Posted on: by Alistair
If you live in the West then it is likely you know at least one person who is gluten intolerant or has chosen a gluten-free diet for health reasons. Often when people choose to change their diet and become gluten-free, the intensity of their symptoms decreases and they begin to feel better. As is always the case with any form of treatment, it is important to ask
Has the root cause been removed?
So, does removing gluten from our diet remove the root cause or are we simply removing a food that aggravates our symptoms, making them more apparent? How can we discover the cause and if they are related? To answer these questions, let me begin by putting forward the Ayurvedic view of how we become gluten intolerant.
Ayurveda views gluten intolerance as a form of, and a precursor to, an autoimmune disease. Okay, let me back up a step and perhaps begin by explaining how a person develops an autoimmune disease.
At each meal our body must work to diligently digest the food we are eating. And to achieve complete digestion of food we must co-ordinate several functions of the body – endocrine, lymphatic, muscular and, of course, digestive. Failure to co-ordinate these functions results in the formation of Ama.
Ama is a sanksrit word that translates literally as “undigested food”. Modern science is beginning to appreciate that this literal translation is not a metaphor and is finding that inadequately digested food is the cause of a great deal of autoimmune responses.
The key to using this knowledge is to understand that the autoimmune response is just that, a response. It is not the cause of the disease, instead it is a physiological response to a deeper cause. And this is why the common allopathic treatment for these problems, immunosuppressants, do not provide long term relief.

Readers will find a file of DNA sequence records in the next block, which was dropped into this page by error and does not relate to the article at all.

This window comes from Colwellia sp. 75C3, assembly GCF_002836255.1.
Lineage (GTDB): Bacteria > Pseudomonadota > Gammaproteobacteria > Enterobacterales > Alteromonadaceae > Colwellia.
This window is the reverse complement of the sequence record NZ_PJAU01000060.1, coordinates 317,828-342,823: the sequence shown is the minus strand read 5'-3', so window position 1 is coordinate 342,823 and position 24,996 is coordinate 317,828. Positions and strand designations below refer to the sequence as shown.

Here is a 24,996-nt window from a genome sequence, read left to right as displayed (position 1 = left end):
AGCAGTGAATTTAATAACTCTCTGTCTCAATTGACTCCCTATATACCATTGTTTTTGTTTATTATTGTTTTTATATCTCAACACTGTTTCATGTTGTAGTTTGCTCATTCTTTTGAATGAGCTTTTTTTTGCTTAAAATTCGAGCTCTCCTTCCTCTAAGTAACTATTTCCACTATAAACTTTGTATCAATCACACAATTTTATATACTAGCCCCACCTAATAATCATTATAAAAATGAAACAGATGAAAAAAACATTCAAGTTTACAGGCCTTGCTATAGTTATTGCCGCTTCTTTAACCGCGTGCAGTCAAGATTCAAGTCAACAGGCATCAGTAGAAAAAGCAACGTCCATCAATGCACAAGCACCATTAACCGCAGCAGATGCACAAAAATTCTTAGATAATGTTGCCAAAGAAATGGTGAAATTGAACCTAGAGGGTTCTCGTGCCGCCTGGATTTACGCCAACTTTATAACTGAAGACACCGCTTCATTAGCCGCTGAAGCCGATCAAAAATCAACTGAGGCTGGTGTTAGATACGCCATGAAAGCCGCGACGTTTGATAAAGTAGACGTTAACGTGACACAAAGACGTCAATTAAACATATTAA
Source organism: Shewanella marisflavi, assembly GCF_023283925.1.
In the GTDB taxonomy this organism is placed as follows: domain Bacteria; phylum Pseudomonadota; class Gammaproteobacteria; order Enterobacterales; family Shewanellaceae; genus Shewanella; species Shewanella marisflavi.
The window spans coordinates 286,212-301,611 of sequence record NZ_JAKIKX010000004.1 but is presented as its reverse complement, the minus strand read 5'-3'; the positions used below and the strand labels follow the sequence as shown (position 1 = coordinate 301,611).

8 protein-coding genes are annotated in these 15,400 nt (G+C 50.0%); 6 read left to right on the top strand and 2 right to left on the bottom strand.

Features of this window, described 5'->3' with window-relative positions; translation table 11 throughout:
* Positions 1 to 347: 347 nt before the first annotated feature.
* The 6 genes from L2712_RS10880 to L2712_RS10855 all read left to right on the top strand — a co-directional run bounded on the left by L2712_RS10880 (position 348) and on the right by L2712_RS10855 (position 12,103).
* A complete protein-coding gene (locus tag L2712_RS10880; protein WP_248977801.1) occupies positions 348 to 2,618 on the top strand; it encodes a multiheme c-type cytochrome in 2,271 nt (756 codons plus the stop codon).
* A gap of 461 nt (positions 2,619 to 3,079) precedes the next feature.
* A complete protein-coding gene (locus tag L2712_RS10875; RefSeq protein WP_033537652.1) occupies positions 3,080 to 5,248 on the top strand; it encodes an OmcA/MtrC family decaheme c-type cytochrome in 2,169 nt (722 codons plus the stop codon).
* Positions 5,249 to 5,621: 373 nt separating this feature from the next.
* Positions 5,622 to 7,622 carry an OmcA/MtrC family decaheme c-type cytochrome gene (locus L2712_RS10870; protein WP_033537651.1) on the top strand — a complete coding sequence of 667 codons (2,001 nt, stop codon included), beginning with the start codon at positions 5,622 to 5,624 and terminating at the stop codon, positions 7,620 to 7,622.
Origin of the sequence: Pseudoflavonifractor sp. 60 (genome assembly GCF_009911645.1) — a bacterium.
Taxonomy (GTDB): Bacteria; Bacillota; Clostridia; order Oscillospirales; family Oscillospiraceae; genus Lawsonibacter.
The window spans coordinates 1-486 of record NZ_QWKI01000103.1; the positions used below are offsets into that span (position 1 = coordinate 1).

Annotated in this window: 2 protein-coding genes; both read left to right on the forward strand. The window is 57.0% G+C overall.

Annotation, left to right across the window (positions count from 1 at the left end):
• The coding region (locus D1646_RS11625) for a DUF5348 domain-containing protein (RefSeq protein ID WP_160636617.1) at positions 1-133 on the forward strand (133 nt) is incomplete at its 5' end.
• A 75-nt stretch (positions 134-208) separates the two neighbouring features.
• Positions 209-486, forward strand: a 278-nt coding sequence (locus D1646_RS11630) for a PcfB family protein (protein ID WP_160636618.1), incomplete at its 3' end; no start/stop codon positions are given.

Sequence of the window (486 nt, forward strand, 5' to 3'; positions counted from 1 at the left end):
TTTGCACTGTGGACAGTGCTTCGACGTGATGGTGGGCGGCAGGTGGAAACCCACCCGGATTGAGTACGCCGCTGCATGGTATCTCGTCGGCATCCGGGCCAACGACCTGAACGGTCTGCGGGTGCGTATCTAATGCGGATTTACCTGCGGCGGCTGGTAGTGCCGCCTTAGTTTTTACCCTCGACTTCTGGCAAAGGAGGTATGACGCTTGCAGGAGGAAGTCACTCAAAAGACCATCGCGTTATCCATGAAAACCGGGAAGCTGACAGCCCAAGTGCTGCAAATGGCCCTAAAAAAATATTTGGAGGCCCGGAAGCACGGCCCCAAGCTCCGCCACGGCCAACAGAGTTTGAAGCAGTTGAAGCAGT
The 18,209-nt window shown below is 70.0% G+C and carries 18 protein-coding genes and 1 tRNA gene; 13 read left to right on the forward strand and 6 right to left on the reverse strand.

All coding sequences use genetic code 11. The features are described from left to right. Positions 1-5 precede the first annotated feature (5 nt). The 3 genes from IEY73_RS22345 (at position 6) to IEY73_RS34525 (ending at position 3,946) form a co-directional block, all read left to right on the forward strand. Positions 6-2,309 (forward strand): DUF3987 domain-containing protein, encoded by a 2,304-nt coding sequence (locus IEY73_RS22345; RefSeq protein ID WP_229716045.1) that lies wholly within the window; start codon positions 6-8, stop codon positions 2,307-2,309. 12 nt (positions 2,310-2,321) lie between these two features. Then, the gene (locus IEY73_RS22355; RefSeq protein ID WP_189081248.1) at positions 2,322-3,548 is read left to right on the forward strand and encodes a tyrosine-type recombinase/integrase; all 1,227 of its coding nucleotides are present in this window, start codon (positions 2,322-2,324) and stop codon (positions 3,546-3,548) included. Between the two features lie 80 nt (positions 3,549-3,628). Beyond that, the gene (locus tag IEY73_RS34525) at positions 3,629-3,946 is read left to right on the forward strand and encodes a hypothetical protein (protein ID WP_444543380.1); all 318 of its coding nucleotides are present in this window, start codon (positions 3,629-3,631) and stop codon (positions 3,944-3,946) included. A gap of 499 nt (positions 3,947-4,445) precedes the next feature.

Let me digress for a moment and use an analogy to simplify my point and to illustrate how gluten becomes a problem, but is not the cause.
Let’s assume you have a road. It’s a fairly busy road with several different types of vehicles traveling along it. Without proper care and maintenance the road gets a little bumpier over time and reaches the point where cars are spilling gasoline on the road as they travel (yes, it’s pretty bumpy).
Pools of gasoline start to form on the road and generally aren’t a problem until a particular kind of vehicle, let’s say a tank, comes down the road. Because of its metal tracks the tank creates sparks as it goes and, eventually, ignites the gasoline causing a tremendous amount of damage.
It makes sense to restrict tanks from the road. However, while this approach will solve the problem (no fires), it will not eliminate the cause (the uneven road). This solution also won’t clear away the highly flammable gasoline that has accumulated in the road.
In case it wasn’t clear – the road is the digestive tract, the cars are the food, the bumpy road is a result of poor diet, the tank is the gluten and gasoline is the Ama.
And this is equivalent to what is happening when we remove gluten from our diet. While we certainly will see a reduction in symptoms, it does not remove the cause and we still need to address the toxins that have accumulated in the digestive tract and the rest of the body. Simply removing gluten will not “detoxify” or allow the body to heal.
So, if removing gluten doesn’t treat the cause, what does?
By balancing Agni (digestive power) we begin to smooth out the road, allowing cars to move more efficiently. With more efficient movement comes more effective digestion and a reduction in Ama – not just in the digestive tract but over the body as a whole.
But there isn’t a one-size-fits-all approach to balancing the digestion and this is where Ayurveda embraces our uniqueness and offers approaches based on our natural constitution and the unique nature of our imbalance. In order for the digestion to find balance it must honor these two principles and it is the wisdom of Ayurveda that provides the key.
To solve this problem for yourself you will need to find an Ayurvedic practitioner who will provide a treatment enabling you to restore balance to the digestive tract and perhaps, in the longer term, adding gluten back into your diet.